How I stay organised and plan my days

Am I writing a blog article in the middle of the month? Yes I know it’s an absolute world record since the pandemic started. Over the last year, I barely had the time to survive and keep alive. I would like to go back to my old standard and blog every weekend but, at the moment, seems like a very challenging task with life just going back to normality, at least here in the UK, and the entire world recovering from post-traumatic distress from the pandemic.

I get very anxious when I have many things on my plate, so to ease my anxiety and feel like I am in control of things I like planning my days, weeks, and months. I did talk a lot about this in the past, mostly referring to managing my PhD and building my brand. But my life is quite different now, I am no longer a student, my priorities and life perspective changed entirely, so I decided to give an update on organizing my life as a young professional.

I am an early bird and I start my days at 6am. I cook breakfast, get ready, do the makeup, and set intentions to prepare for the day ahead. I start my working shift at 8 am. When I arrive at work, I don’t fuff around, I plan my workload the day before, so when I arrive at my desk, I know exactly what I have to do on that particular day. Starting the day with a clear vision of all the tasks I want to get done is one of the greatest tools to maximise productivity. It’s also about efficiency. Different than doing research in academia, I can’t work indefinitely meaning at night or weekends. This kind of alone work at unsocial hours is forbidden in industry. I only have 8h/d to do my work so time management is key!

I only have 8h/d to get the job done, I can’t and don’t want to work indefinitely!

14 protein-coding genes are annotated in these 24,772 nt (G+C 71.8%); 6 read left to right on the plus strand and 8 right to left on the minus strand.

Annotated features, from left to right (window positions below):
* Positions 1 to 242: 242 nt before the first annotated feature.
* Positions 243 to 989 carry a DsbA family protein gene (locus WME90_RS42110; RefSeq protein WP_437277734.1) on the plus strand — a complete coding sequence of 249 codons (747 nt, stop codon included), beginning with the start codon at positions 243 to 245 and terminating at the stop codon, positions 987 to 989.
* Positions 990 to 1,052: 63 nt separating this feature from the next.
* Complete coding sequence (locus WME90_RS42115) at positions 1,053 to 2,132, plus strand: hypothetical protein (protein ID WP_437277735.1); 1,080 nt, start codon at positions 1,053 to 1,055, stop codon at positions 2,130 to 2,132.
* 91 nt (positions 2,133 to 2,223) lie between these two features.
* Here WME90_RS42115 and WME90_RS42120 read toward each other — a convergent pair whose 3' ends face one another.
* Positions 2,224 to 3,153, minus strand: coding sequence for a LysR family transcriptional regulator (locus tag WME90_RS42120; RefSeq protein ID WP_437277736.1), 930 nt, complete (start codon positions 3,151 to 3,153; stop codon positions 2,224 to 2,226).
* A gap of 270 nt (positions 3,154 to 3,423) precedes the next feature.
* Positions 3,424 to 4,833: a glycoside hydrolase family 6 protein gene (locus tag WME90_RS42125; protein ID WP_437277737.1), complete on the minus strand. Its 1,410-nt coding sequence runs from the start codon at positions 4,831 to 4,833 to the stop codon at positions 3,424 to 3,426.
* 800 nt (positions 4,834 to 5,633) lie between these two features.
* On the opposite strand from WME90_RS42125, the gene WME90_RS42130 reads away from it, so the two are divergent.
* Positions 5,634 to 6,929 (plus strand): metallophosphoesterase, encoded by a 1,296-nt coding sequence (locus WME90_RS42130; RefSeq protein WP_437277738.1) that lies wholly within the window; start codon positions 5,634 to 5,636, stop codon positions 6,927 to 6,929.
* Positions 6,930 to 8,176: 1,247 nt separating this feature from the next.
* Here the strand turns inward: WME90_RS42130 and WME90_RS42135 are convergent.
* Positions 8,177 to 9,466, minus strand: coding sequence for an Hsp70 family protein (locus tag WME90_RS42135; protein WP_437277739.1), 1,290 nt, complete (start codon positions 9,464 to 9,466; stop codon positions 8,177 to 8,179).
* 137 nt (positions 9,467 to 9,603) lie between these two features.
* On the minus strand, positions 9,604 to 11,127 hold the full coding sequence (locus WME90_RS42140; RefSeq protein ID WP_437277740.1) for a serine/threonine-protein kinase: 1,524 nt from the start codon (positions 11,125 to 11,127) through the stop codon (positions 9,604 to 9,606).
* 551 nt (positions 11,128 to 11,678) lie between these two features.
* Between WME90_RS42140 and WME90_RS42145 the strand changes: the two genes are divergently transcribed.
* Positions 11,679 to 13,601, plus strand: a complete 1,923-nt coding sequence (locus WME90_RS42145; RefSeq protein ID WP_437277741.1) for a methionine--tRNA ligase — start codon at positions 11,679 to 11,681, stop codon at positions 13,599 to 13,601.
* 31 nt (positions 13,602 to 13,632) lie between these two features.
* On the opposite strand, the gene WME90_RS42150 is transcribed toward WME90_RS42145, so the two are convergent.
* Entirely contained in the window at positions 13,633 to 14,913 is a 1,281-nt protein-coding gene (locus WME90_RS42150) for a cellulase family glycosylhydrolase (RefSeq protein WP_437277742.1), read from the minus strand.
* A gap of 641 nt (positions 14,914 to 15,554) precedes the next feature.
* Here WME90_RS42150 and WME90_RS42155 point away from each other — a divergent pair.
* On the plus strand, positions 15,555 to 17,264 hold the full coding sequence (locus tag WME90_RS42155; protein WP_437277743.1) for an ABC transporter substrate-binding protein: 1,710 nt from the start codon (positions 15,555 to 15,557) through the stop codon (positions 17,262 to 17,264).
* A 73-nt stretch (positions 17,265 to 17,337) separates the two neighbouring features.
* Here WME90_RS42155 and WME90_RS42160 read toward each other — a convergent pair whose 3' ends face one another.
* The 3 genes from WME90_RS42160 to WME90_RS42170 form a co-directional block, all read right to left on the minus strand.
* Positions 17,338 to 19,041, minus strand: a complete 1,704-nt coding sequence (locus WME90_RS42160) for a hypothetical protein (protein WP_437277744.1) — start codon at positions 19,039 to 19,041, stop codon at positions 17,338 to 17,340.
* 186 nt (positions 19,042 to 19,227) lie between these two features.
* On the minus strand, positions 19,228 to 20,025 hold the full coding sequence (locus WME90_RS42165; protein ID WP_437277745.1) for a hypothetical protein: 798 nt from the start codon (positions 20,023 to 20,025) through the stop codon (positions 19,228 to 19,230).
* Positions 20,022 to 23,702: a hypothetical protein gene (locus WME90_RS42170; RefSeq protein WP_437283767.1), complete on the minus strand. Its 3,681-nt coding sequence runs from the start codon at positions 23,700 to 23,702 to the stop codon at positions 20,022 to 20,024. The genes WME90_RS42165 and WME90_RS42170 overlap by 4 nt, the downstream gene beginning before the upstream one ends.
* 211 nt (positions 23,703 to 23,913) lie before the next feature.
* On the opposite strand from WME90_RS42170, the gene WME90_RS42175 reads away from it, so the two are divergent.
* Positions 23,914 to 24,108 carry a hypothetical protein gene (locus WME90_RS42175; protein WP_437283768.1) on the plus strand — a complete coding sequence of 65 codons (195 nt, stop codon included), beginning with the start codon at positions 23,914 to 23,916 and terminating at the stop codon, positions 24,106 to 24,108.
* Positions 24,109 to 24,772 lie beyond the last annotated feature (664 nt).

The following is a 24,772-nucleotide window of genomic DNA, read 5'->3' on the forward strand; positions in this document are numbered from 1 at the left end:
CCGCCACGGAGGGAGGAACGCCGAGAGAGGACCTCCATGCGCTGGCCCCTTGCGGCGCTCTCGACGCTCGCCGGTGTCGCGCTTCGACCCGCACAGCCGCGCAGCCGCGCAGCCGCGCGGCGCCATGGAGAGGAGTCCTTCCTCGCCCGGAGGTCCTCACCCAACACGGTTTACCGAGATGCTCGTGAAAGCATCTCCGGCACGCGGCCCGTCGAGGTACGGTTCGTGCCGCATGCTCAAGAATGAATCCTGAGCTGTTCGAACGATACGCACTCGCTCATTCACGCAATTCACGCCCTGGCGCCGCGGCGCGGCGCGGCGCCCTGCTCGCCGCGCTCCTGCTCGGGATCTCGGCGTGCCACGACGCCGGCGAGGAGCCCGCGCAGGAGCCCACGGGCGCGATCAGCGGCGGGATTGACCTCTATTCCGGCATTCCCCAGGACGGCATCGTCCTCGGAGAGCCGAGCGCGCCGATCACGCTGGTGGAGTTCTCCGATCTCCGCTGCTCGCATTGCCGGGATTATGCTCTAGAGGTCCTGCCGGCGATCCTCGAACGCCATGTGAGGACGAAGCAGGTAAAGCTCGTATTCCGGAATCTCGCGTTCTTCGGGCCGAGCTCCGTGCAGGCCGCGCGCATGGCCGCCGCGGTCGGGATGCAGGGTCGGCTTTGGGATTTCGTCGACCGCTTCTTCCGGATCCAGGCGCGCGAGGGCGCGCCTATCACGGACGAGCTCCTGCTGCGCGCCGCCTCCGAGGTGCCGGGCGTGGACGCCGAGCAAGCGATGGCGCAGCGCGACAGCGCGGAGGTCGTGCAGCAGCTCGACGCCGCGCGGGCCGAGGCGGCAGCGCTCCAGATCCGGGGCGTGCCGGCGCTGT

Not only I plan the activities of the day, but I also allocate a specific time to complete a task. 8-9 am is the block of time I tend to analyse my reactions and I usually do the paperwork and plan for the next day after 3.30 pm. I handwrite all my plans, I love using pen and paper but this is just me. A lot of people use Google or Outlook calendar, make Gantt charts, or use apps like Trello or Notion, very popular among students. Handwriting works for me because it helps me to visualize my goals better.

Outside my job, I use a weekly planner to organise my days and schedule exercise, chores, working on my brand, and fun. Having a structure and allocating time for tasks outside my job has been a lifesaver during the pandemic. The idea of going back home with nothing to do was extremely depressing. I was not really looking forward to sitting on the sofa and feeling like I was wasting my time doing nothing (hello high functioning anxiety). So I started writing down things to do after work like HIIT workouts, running, yoga, reading, or writing blog articles as activities to fill my afternoon and evenings. I translated the concept of “organising my workload” to my life to have something to look forward to after work. Even just writing down this paragraph sounds ridiculous to me because entertainment should be a spontaneous task not a part of a to-do list, like paying rent and bills. But there was nothing normal during the pandemic year so I just might as well do whatever.

In all of this, I want to say that my life is very simple, I don’t have a lot of responsibility at work, I only do research at the moment, and I don’t have a family. This means that I don’t have to look after/manage people which would imply having a separate planner and allocating time for those tasks.

To conclude, I just want to make clear that life is more than ticking boxes on a to-do list. The listicle is just supposed to be a tool for time management and maximise productivity while being efficient. This should not be criteria to measure your success in life. Slow progress is still progress, no progress is fine too and, at times, you need to take a step back to move two steps forward. Everyone is on their own journey and it’s important not to measure your achievements using someone else’s criteria for success!

Ciao!